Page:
changes half so fast as a city's face)…and memories weigh more than stone.
There used to be a poultry market here,
and one cold morning… I saw
a swan that had broken out of its cage,
webbed feet clumsy on the cobblestones,
white feathers dragging through uneven ruts,
and obstinately pecking at the drains…
Paris changes . . . but in sadness like mine
nothing stirs—new buildings, old
neighbourhoods turn to allegory,
Haussmann was also criticized for the great cost of his project. Napoleon III fired Haussmann on 5 January 1870 in order to improve his own flagging popularity. And Haussmann was a favorite target of the Situationist's critique; besides pointing out the repressive aims that were achieved by Haussmann's urbanism, Guy Debord and his friends (who considered urbanism to be a "state science" or inherently "capitalist" science) also underlined that he nicely separated leisure areas from work places, thus announcing modern functionalism, as illustrated by Le Corbusier's precise zone tripartition (one zone for circulation, another one for accommodations, and the last one for labour).
The debate about the military function of Haussmann's boulevards
Some critics and historians in the 20th century, notably Lewis Mumford, argued that the real purpose of Haussmann's boulevards was to make it easier for the army to crush popular uprisings. According to these critics, the wide boulevards gave the army greater mobility, a wider range of fire for their cannon, and made it harder to block streets with barricades. They argued that the boulevards built by Haussmann allowed the French army to easily suppress the Paris Commune in 1871.
Other historians disputed this argument; they noted that while Haussmann himself sometimes mentioned the military advantages of the boulevards when seeking funding for his projects, it was never the main purpose. Their main purpose, according to Napoleon III and Haussmann, was to improve traffic circulation, provide space and light and views of the city landmarks,, and to beautify the city.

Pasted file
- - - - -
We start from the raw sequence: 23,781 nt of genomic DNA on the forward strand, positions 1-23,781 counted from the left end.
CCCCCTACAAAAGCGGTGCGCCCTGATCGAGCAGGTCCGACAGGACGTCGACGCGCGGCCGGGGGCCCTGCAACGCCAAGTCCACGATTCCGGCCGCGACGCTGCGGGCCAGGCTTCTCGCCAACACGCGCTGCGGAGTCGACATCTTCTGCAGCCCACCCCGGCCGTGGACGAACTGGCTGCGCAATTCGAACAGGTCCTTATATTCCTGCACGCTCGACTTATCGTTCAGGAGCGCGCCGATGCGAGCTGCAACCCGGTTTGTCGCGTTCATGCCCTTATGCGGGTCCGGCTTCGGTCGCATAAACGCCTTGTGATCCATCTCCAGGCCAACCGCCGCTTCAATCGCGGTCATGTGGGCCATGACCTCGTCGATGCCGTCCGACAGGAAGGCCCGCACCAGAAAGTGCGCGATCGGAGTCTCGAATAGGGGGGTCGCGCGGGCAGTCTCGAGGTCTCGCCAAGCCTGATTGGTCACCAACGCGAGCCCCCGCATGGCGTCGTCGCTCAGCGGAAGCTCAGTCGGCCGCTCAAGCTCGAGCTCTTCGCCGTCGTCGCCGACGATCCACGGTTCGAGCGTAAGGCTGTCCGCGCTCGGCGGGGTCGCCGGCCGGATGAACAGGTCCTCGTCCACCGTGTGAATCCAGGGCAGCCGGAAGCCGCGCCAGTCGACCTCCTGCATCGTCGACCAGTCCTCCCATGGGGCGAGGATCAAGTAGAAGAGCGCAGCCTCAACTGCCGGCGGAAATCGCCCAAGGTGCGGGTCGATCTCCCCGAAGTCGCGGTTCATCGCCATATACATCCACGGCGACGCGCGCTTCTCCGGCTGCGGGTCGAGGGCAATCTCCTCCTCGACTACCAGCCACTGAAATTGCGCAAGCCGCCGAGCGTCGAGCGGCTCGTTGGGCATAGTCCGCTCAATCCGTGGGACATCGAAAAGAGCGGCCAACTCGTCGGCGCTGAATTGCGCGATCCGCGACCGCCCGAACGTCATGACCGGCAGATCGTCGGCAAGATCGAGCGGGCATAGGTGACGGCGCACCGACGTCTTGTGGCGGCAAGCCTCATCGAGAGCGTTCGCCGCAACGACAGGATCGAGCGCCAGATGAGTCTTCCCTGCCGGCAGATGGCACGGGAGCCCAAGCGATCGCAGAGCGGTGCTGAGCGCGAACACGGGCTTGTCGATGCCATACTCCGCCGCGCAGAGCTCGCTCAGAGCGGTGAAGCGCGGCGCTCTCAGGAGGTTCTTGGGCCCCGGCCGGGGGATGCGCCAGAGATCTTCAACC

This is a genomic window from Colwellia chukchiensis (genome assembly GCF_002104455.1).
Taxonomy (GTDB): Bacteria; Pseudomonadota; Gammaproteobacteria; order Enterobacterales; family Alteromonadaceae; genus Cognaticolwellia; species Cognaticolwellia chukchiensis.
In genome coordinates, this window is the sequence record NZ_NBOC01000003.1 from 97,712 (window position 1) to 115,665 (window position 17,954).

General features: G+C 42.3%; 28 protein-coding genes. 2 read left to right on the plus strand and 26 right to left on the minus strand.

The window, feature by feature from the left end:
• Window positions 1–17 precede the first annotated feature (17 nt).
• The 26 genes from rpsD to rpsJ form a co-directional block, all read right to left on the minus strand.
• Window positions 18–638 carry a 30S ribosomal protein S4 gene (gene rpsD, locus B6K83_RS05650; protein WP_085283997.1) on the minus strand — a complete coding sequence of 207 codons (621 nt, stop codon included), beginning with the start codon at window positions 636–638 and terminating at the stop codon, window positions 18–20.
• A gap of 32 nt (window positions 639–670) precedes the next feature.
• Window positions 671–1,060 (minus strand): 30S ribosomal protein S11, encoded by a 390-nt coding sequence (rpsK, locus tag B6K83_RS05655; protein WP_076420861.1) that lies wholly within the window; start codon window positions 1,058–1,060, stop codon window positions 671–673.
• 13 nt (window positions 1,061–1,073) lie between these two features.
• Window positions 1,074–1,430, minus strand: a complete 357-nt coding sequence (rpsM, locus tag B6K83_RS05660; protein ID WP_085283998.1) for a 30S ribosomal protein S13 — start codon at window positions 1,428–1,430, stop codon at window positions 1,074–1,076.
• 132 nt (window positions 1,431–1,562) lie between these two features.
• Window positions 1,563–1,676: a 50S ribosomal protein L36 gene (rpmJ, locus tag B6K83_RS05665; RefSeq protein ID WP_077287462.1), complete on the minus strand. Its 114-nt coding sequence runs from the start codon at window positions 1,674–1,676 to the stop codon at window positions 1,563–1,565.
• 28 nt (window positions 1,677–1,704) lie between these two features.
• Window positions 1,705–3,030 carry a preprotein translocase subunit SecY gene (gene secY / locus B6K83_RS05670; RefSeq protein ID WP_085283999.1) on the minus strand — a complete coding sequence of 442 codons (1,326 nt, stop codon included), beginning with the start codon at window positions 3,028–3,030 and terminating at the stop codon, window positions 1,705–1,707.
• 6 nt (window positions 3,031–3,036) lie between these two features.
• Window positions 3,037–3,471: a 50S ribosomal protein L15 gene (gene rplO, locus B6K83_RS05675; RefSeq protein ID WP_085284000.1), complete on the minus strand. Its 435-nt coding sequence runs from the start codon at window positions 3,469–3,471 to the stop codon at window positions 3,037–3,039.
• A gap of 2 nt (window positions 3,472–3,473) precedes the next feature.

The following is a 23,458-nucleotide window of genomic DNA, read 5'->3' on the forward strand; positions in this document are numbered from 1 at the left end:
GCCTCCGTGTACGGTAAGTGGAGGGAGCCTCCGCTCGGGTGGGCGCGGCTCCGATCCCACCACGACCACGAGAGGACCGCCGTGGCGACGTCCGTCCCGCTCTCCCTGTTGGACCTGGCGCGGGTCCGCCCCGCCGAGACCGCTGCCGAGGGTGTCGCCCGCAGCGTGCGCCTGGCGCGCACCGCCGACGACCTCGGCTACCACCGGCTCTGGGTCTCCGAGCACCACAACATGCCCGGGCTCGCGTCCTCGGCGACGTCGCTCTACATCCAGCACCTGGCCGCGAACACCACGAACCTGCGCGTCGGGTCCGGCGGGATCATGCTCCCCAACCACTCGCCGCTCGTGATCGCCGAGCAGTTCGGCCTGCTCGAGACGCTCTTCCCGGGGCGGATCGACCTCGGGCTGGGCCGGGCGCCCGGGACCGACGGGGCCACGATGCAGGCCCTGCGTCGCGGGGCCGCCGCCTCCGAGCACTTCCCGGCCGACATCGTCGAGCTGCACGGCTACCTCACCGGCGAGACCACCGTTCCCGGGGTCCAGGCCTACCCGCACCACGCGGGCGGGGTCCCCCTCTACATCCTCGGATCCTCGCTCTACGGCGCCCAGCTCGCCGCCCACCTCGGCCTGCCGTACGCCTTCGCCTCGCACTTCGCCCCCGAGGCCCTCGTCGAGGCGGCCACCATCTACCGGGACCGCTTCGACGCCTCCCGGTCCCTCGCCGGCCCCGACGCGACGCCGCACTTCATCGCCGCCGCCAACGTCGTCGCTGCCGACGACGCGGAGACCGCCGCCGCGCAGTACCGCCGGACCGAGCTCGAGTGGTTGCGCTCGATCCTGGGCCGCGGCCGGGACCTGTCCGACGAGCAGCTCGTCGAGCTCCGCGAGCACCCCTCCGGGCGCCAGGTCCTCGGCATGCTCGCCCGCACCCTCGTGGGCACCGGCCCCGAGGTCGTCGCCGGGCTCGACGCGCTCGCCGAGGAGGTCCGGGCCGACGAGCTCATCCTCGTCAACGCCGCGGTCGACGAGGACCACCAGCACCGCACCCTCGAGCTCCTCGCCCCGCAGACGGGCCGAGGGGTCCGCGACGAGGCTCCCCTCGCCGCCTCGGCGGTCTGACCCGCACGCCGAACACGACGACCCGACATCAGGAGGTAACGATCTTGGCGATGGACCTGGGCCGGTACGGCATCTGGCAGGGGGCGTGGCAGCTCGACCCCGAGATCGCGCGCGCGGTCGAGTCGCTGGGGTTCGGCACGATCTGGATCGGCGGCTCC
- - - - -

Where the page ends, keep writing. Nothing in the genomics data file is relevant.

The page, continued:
During the suppression of the Paris Commune, the boulevards played no important role. The Communards were defeated in one week not because of Haussmann's boulevards, but because they were outnumbered by five to one, they had fewer weapons and fewer men trained to use them, they had no plan for the defense of the city; they had very few experienced officers and there was no single commander, with each neighborhood left to defend itself; and they had no hope of military support from the outside of Paris.
- Ildefons Cerdà who designed the 19th-century extension of Barcelona called the Eixample neighborhoods.
- List of urban planners
- Situationist International
- Walter Benjamin's The Arcades Project
- Robert Moses, New York planner with whom Haussmann is occasionally compared.
- David Harvey, Paris Capital of Modernity, especially the introduction and prologue.
- http://www.culture.gouv.fr/documentation/joconde/fr/decouvrir/zoom/zoom-haussmann.htm - Joconde - visites guidées - zooms - baron Haussmann, 2012-03-05
- Patrick Camiller, Haussmann: His Life & Times and the Making of Modern Paris (2002) ch 1-2
- David H. Pinkney, Napoleon III and the Rebuilding of Paris (Princeton, N.J.: Princeton University Press, 1958; paperback ed., 1972) ISBN 0-691-00768-3.
- Haussmann's Architectural Paris – The Art History Archive, checked 21 October 2007.
- (French) Baron Haussmann, Mémoires, trois tomes publiés en 1890 et 1893. Nouvelle édition établie par Françoise Choay, Seuil, 2000. See also l'exemplaire de Gallica.
- Le Baron Georges-Eugène Haussmann (Biographie) (French)
- Maneglier, Hervé, Paris Impérial (1992), Armand Colin, Paris.
- Pinckney (1957)
- Charles Baudelaire, Les Fleurs du Mal: The Complete Text of The Flowers of Evil, Richard Howard, trans., © 1985, D.R. Godine.
- Mumford, Lewis, 'The City in History: Its Origins, Its Transformations, It's Prospects (1961)
- Rougerie, Jacques, La Commune de 1871, (2014), p. 115-117
- This article incorporates text from a publication now in the public domain: Chisholm, Hugh, ed. (1911). Encyclopædia Britannica (11th ed.). Cambridge University Press
- Carmona, Michel, and Patrick Camiller. Haussmann: His Life and Times and the Making of Modern Paris (2002) 505pp
- Pinkney, David H. Napoleon III and the Rebuilding of Paris (Princeton University Press, 1958)
- Pinkney, David H. "Money and Politics in the Rebuilding of Paris, 1860-1870," Journal of Economic History (1957) 17#1 pp 45–61. in JSTOR
- Richardson, Joanna. "Emperor of Paris Baron Haussmann 1809-1891," History Today (1975), 25#12 pp 843–49
- Weeks, Willet. Man Who Made Paris: The Illustrated Biography of Georges-Eugene Haussmann (2000) 160pp
|Wikimedia Commons has media related to Baron Georges-Eugène Haussmann.|
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- "Georges Eugène Haussmann" from French language site Insecula
- Georges-Eugène Haussmann at Find a Grave